It's always very difficult to bird properly when 'her indoors' comes with you and this morning was a classic example. I went to Rawcliffe Moss to feed and Gail (see, she does have a name!) decided to come with me for "the walk". Now, immediately you can see how it is all going to go wrong. Instead of birding it has become a 'walk' which means that a constant steady pace will be undertaken on a route around the moss. No pishing along a hedge; no stopping every 10 yards and straining your ears to see if you can catch the call of that over-flying passerine; no stopping to count every bird in that flock of 'Pink-feet'. I could go on, but I think that you have got the message. So below are some of the brief highlights from our walk.
A few Pink-feet were moving around this morning but not as many as in recent weeks, but I still had 1,225. I don't think there is anything better than the call of Pink-feet to evoke the feeling of wildness other than the call of Whooper Swans and we had both this morning as 15 Whooper Swans went over.
In the 'big field' we put a few Snipe up from a wet 'hole', 13 in total, and put another 5 up from another wet field. I made a mental note of where the Snipe were and I will check to see if they build up or not. There could be a ringing opportunity possibly.
Three Buzzards were around this morning as was a single Kestrel, but that was it on the raptor front. Now the point I was trying to make with regard to being distracted by 'her indoors' concerned my counting of the Tree Sparrows. Instead of stealthily working my way along the hedge and stopping every few yards to count departing birds we were down the track like an express train because she was cold and needed to warm up! So I had to try and count them as they exited the hedge enmasse! Therefore the figure of 130 in my notebook is definitely an under estimate.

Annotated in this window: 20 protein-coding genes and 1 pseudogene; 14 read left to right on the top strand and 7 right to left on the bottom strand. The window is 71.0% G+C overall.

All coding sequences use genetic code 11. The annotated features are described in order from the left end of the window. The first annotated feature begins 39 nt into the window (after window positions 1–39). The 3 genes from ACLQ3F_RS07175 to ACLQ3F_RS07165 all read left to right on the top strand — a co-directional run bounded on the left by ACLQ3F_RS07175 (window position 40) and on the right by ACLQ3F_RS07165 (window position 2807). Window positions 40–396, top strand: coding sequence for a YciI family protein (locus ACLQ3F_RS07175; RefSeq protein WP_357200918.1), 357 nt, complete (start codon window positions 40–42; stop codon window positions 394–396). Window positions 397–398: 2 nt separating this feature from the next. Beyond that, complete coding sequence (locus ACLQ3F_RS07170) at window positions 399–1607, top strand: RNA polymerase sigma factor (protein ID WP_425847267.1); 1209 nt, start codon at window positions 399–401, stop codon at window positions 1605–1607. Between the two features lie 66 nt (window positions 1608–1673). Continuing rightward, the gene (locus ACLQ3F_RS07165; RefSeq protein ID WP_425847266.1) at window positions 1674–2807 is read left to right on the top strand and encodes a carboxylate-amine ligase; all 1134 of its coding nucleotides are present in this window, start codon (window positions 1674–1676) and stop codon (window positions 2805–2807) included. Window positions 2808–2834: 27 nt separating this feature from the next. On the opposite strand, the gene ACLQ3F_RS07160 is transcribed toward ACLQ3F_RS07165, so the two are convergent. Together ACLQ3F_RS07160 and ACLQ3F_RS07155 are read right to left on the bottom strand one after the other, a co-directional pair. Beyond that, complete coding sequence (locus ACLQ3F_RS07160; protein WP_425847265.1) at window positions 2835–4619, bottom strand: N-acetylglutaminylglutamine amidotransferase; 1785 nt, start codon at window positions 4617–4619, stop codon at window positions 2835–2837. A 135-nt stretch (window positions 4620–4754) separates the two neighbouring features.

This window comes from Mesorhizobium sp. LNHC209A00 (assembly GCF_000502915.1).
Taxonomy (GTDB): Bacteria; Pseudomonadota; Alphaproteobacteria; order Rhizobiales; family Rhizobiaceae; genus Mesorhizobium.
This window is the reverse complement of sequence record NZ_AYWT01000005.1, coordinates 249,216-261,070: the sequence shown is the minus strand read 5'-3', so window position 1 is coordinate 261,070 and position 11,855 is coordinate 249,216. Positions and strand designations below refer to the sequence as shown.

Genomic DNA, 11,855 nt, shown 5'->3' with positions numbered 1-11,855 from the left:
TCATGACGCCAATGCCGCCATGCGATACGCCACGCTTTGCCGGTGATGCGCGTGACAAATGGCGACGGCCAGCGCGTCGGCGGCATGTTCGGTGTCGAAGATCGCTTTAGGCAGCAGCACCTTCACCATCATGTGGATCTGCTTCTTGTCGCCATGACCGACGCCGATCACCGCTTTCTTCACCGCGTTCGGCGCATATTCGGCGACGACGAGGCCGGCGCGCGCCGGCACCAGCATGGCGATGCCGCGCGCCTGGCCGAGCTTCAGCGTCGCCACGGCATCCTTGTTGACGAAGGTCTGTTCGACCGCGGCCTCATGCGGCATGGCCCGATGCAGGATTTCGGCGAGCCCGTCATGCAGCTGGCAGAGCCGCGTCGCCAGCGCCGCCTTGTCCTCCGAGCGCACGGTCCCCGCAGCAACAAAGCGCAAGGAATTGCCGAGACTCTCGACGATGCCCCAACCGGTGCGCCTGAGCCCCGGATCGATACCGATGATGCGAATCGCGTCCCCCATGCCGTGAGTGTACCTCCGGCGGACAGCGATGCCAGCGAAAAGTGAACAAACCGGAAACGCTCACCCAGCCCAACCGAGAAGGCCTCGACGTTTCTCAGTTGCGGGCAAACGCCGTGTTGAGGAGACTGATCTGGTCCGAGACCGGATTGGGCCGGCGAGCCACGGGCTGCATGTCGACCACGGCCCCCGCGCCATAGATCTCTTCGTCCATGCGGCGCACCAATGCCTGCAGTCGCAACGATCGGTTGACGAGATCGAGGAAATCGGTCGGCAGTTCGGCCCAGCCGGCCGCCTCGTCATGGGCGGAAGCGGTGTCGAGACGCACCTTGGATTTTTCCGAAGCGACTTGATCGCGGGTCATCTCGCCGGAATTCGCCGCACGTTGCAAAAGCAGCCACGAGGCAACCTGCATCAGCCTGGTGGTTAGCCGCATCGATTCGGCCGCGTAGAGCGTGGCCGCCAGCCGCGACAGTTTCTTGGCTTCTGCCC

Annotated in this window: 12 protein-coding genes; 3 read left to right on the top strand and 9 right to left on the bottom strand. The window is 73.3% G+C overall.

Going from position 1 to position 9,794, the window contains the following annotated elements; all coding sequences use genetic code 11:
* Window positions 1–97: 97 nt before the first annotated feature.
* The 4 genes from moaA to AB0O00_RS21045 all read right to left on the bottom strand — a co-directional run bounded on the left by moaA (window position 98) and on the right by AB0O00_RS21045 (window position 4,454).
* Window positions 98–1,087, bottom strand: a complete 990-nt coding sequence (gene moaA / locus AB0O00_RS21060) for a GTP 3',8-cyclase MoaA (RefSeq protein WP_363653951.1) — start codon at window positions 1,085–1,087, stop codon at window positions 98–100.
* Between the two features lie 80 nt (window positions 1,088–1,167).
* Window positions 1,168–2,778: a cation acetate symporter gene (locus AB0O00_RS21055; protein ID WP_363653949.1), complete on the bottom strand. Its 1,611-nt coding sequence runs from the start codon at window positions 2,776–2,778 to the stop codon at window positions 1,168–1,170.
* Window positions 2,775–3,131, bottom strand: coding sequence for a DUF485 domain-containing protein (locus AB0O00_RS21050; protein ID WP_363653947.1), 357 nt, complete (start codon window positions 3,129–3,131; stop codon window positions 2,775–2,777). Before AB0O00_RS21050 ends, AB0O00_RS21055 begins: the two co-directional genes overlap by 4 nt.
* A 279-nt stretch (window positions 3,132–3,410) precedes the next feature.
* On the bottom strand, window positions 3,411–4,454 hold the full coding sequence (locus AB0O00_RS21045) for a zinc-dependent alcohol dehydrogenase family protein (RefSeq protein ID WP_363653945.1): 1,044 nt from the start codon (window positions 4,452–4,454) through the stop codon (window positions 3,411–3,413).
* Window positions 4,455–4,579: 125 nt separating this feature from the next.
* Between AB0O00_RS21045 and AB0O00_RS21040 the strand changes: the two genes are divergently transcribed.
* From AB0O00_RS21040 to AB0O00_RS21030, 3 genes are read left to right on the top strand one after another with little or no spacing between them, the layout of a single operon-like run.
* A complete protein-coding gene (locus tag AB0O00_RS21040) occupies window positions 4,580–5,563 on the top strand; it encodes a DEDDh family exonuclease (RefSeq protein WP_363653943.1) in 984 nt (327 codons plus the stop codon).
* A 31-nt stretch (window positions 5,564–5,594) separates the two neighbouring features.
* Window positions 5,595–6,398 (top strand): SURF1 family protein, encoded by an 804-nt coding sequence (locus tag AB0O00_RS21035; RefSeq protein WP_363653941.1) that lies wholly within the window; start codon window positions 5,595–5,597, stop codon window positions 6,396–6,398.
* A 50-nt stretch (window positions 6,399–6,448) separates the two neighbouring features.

Corn Buntings haven't built up as yet and today we only had 5. Forty Linnets were still feeding in the field to the north of Curlew Wood but the Goldfinch seem to have left them and all I had was two groups of 8 and 3 feeding elsewhere. The male and female Stonechats were still remaining faithful to the margins of the track and ditch and could be seen perched up on posts before forays to the ground to look for invertebrates.
The Woodpigeons are still around and today's count of 1,160 is more a reflection of birds feeding and not being countable rather than any reduction in numbers. It was pleasing to see covey's of 10 and 2 Grey Partridge as they have been rather scarce this autumn and winter.
Today's seasonal picture is of a Great Horned Owl in the hand in Canada of course!
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